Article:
Win a copy of Kotlin in Action this week in the Kotlin forum!
  • Post Reply Bookmark Topic Watch Topic
  • New Topic

Why is RunThis(char arg[]) expecting a String?  RSS feed

 
Mannie J Chaihan
Greenhorn
Posts: 6
  • Mark post as helpful
  • send pies
  • Quote
  • Report post to moderator
I want my function to accept "this is array of chars".



Of course I can't. compiler is telling me I need to send a String
What am I doing wrong?
 
Jeff Bosch
Ranch Hand
Posts: 805
  • Mark post as helpful
  • send pies
  • Quote
  • Report post to moderator
Hi, Mannie -

A String is a different thing in Java than it is in C. In C, a null terminated character array is a string; in Java, String is a full-fledged object. So, you can create a char array from the String object that you create when you put text between quotes, or you can change the method parameter to take a String object.

Hope that helps...
 
Layne Lund
Ranch Hand
Posts: 3061
  • Mark post as helpful
  • send pies
  • Quote
  • Report post to moderator
Originally posted by Mannie J Chaihan:
I want my function to accept "this is array of chars".



Of course I can't. compiler is telling me I need to send a String
What am I doing wrong?


Actually "this IS a String, NOT an array of chars". As described above, a literal value enclosed in double-quotes behaves VERY differently in Java than it does in C/C++. They are actually String objects, not char arrays.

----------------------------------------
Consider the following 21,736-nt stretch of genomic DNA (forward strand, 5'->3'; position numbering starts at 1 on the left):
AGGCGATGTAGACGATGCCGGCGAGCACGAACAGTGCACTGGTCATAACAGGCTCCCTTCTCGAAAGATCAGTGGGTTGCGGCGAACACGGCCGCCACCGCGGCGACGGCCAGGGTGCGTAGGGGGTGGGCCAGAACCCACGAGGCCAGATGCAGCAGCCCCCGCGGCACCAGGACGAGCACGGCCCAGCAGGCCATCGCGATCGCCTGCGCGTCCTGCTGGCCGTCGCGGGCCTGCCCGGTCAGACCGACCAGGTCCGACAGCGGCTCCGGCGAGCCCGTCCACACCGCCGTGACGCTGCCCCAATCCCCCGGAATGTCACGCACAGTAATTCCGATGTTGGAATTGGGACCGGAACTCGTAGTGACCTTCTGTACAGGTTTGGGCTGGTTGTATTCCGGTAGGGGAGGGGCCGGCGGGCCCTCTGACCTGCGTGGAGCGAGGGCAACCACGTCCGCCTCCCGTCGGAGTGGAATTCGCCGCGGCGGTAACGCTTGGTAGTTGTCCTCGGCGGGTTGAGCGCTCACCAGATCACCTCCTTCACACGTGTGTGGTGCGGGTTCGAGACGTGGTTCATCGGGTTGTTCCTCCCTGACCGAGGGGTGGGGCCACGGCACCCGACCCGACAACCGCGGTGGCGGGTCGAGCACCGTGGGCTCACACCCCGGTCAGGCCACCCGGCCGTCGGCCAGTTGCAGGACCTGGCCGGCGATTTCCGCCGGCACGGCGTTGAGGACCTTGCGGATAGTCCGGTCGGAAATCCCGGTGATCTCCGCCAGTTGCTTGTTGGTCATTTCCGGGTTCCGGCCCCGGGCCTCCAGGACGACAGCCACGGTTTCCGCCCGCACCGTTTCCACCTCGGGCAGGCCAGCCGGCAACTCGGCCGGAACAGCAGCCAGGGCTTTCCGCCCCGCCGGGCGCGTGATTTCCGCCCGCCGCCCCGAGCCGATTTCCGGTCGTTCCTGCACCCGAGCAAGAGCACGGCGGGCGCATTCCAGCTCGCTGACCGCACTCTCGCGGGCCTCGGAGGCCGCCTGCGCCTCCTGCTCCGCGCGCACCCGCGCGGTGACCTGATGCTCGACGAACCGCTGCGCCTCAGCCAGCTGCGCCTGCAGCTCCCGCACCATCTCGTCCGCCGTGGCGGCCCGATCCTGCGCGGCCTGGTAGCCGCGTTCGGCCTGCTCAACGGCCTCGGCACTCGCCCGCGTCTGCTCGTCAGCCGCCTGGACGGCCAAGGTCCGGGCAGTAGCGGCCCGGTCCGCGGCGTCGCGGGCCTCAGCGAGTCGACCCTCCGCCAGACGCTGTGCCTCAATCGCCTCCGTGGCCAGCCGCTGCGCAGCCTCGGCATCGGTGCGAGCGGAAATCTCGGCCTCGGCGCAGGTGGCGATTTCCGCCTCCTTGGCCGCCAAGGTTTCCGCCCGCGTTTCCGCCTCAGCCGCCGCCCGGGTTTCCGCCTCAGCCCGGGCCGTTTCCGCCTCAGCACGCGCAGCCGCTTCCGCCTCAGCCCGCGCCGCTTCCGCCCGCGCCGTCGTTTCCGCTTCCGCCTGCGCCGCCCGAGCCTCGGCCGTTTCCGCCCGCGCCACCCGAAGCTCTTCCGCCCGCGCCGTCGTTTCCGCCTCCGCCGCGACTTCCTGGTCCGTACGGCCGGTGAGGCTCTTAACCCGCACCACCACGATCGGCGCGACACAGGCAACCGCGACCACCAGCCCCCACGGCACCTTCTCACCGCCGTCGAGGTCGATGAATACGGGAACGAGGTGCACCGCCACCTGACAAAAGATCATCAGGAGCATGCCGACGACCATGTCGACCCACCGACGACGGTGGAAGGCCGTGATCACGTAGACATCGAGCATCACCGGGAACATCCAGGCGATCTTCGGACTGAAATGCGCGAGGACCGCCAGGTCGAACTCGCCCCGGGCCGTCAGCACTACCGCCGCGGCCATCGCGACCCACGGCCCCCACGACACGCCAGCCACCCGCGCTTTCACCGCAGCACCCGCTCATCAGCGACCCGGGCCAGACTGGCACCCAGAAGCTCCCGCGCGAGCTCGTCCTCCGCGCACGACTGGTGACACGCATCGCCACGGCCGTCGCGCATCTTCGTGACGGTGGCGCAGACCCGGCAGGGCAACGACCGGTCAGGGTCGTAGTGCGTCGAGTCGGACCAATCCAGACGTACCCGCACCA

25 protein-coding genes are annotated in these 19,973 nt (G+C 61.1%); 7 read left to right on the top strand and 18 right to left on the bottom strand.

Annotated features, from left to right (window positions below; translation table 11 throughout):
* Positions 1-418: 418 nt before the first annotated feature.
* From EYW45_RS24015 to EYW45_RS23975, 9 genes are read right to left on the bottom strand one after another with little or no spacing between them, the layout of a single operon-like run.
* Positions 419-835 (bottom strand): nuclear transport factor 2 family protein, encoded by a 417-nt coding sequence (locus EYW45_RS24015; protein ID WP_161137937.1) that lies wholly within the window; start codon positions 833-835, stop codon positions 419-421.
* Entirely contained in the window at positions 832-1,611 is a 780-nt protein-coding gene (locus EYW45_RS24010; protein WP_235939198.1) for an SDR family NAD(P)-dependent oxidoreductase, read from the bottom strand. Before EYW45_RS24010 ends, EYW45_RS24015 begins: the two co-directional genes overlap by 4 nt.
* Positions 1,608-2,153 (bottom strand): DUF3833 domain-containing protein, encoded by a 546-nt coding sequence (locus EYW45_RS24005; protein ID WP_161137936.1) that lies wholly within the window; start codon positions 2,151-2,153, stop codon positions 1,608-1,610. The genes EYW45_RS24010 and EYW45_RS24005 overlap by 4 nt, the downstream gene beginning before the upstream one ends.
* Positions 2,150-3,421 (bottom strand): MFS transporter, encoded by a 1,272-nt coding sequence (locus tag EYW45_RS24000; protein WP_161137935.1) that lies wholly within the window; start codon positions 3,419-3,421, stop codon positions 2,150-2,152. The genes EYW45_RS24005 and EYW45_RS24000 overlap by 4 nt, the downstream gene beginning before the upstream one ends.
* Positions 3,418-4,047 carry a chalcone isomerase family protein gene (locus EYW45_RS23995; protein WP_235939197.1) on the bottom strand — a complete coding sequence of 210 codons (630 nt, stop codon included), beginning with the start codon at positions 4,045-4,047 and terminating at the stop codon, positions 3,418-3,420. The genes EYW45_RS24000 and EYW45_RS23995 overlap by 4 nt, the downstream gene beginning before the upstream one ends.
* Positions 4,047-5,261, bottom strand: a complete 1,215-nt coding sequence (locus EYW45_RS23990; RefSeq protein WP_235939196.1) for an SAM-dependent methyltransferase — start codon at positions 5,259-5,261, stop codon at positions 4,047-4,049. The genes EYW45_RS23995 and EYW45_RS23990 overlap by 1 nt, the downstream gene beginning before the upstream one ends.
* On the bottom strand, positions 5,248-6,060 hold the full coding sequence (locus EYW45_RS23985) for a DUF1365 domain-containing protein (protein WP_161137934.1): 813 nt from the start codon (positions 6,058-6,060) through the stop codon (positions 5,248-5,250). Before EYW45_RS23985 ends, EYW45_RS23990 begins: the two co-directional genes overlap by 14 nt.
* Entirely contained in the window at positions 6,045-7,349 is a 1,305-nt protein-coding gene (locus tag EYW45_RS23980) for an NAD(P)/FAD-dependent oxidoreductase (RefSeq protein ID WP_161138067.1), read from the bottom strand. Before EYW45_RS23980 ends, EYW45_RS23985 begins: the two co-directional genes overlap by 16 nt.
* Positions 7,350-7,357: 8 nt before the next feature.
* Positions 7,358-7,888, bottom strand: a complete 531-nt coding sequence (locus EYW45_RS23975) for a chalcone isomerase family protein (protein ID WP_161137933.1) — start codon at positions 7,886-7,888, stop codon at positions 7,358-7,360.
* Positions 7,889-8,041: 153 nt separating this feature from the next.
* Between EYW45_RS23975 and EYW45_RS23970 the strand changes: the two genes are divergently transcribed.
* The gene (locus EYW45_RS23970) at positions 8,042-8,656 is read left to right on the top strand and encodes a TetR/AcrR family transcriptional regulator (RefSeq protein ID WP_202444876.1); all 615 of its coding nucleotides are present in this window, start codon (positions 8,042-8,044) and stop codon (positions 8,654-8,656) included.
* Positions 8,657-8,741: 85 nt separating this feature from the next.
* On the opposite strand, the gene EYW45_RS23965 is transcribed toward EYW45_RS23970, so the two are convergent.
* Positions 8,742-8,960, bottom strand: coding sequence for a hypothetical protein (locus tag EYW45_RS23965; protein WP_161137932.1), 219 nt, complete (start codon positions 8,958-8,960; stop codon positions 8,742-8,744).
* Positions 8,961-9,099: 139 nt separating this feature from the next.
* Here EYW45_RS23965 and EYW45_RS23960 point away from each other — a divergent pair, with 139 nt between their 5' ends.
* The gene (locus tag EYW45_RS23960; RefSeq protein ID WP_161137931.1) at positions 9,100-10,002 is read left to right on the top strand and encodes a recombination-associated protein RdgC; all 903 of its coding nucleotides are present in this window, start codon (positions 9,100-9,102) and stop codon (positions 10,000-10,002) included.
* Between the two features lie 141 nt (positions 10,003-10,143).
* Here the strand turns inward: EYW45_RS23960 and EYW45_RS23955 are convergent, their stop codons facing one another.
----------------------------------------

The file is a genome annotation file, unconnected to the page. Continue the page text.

Layne
 
Mannie J Chaihan
Greenhorn
Posts: 6
  • Mark post as helpful
  • send pies
  • Quote
  • Report post to moderator
Thank you.
A java.lang.String != Char[]
Ok, so how do I write my function so that it will accept the call:
 
Mannie J Chaihan
Greenhorn
Posts: 6
  • Mark post as helpful
  • send pies
  • Quote
  • Report post to moderator
Well, I tried my only option:

And Voila.. It still feels very unnatural.
Thank you for your help!
[JAM Edited for formatting of code....]
[ May 11, 2005: Message edited by: Joel McNary ]
 
Joel McNary
Bartender
Posts: 1840
Eclipse IDE Java Ruby
  • Mark post as helpful
  • send pies
  • Quote
  • Report post to moderator
That's correct: Java recognizes the "this is a string" as a literal object. This means that you can do things like:



There's no need for a primitive type, as the object type is much more flexible. Also, Literal strings are treated internally a little bit differently; only 1 copy of a string is created, so:


is true, where

is false.
 
It is sorta covered in the JavaRanch Style Guide.
  • Post Reply Bookmark Topic Watch Topic
  • New Topic
Boost this thread!